Having trouble sleeping? Light may be the issue....
You may want to get rid of the normal night lights in your kids rooms, and to light your hallways and exchange them for red lights! Recent studies have shown that even the smallest amount of light can be transmitted through your eyelids and cause disturbances in your sleep. I know that I've talked about sleep aids for sleep, but there is a lot of new research supporting the effects of light on the circadian rhythm (the bodies natural sleep/wake cycle).
How does this happen?
Well, there are light sensitive cells in our retinas and they send signals to the brain letting us know whether it is day or night and if we should be awake or sleeping. These cells can get pretty confused due to jet lag or off shift work. So, exposure of these cells to bright white light (from TV's, lamps, etc) at night can cause the cells to overwork and become confused, which can lead to sleeping disorders. As well, people who work inside with exposure to dull light all day, like from overhead lights and from computer screens, can cause confusion to the cells.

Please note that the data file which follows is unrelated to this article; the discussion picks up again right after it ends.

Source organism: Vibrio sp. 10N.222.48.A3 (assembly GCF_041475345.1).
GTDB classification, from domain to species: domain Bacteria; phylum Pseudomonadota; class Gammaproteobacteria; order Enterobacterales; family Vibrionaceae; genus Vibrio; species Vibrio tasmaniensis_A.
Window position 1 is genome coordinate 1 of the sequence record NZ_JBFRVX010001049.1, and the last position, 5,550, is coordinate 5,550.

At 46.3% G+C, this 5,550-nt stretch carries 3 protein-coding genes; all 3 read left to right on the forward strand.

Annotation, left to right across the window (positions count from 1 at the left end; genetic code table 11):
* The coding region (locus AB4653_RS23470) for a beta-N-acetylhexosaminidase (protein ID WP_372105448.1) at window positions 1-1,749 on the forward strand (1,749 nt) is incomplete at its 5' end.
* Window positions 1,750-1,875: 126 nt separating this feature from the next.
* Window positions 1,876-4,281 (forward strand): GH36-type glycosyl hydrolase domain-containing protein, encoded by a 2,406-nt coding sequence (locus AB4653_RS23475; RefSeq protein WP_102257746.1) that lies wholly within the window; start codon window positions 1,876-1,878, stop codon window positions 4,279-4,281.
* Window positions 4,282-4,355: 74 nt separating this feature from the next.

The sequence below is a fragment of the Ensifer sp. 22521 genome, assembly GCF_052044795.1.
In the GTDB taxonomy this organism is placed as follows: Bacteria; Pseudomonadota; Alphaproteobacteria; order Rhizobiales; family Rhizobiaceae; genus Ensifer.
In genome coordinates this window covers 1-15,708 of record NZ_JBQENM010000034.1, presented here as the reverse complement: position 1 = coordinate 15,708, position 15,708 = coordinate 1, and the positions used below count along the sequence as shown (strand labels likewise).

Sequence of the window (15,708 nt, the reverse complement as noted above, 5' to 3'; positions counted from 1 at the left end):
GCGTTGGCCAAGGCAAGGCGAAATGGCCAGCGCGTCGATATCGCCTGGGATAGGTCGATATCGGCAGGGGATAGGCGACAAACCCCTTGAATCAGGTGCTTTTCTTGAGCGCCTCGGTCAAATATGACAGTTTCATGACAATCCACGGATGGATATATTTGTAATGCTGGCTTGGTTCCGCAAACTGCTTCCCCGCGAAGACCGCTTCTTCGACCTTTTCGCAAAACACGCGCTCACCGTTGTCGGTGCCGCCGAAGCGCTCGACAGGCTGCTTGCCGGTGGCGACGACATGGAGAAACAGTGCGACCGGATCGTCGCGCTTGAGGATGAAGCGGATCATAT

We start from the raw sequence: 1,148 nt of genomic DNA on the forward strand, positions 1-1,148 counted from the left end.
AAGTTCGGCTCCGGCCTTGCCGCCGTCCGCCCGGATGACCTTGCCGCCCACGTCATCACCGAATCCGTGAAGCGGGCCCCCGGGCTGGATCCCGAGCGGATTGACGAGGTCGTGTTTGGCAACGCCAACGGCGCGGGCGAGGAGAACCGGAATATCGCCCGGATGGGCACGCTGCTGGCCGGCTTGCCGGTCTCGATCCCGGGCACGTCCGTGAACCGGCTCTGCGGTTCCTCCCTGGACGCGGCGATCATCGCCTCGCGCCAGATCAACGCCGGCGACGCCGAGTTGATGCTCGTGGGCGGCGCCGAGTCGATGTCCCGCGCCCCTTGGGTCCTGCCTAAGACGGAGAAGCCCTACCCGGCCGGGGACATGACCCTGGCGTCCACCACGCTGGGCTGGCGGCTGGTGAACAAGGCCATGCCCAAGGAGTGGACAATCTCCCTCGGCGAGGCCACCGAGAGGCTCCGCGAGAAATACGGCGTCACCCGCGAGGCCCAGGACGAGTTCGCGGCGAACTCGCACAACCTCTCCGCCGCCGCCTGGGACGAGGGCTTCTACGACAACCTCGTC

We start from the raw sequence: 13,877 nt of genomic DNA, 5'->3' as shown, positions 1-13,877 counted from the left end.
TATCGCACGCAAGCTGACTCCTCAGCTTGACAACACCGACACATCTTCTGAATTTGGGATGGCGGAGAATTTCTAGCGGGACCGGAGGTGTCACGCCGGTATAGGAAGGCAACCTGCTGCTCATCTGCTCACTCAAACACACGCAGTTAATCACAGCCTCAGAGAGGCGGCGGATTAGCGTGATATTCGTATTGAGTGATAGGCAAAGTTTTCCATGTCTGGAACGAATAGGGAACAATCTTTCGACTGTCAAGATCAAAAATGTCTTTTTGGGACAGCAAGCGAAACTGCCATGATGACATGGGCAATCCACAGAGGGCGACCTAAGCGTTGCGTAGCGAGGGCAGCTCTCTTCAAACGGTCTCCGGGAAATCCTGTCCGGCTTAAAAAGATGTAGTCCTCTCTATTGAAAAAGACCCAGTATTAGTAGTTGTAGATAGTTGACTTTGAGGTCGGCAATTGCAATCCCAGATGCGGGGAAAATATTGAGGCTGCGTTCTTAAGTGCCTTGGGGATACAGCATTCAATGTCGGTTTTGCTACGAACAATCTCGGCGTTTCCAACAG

The signals from the cells in the retina push for a drive to be awake, no matter ow tired you are. After extensive sleep deprivation, that drive wears off and the sleep cycle begins because of a build up of adenosine in the brain, but no one likes to go through the day exhausted and barely getting through, so we drink caffeine which blocks the adenosine and keeps you awake.
So what can I do?
Decrease all light in the bedroom. If you sleep during the day, get black out shades and limit caffeine before bed. Keep TV's off, and if you do need a nightlight, you can change it to a low red bulb OR get a very, very dim white bulb that is not in your direct vision or area of your eyes. Also, try to decrease the amount of light stimulation right before bed; so don't read in bed with a bed side light, so that the retinal cells are not directly stimulated right before bed. Also, you may want to make your bedroom temperature a little lower, REM sleep is better attained when temperatures in the room are cool, so you can cozy up and get some good sleep!
Also, not to be overlooked but whether you have a sleep partner that is human, or not (i.e. dog, cat, etc), you need to work with any problems they might have. So, if there are any snoring problems, or sleeping disorders that they might have, it can affect you! Sleep studies are covered by most insurances, so it is worth going to your HCP for you or your partner if you have extensive sleep problems that are effecting either of you to get adequate sleep, because long term sleep deprivation can cause obesity, depression, and other issues. But, try to keep down bright lights, and give yourself time to get to sleep (i.e. turn in about 30 minutes before you "need" to get to sleep so that you decrease light stimulation and give your body time to wind down.)
Yours in Good Health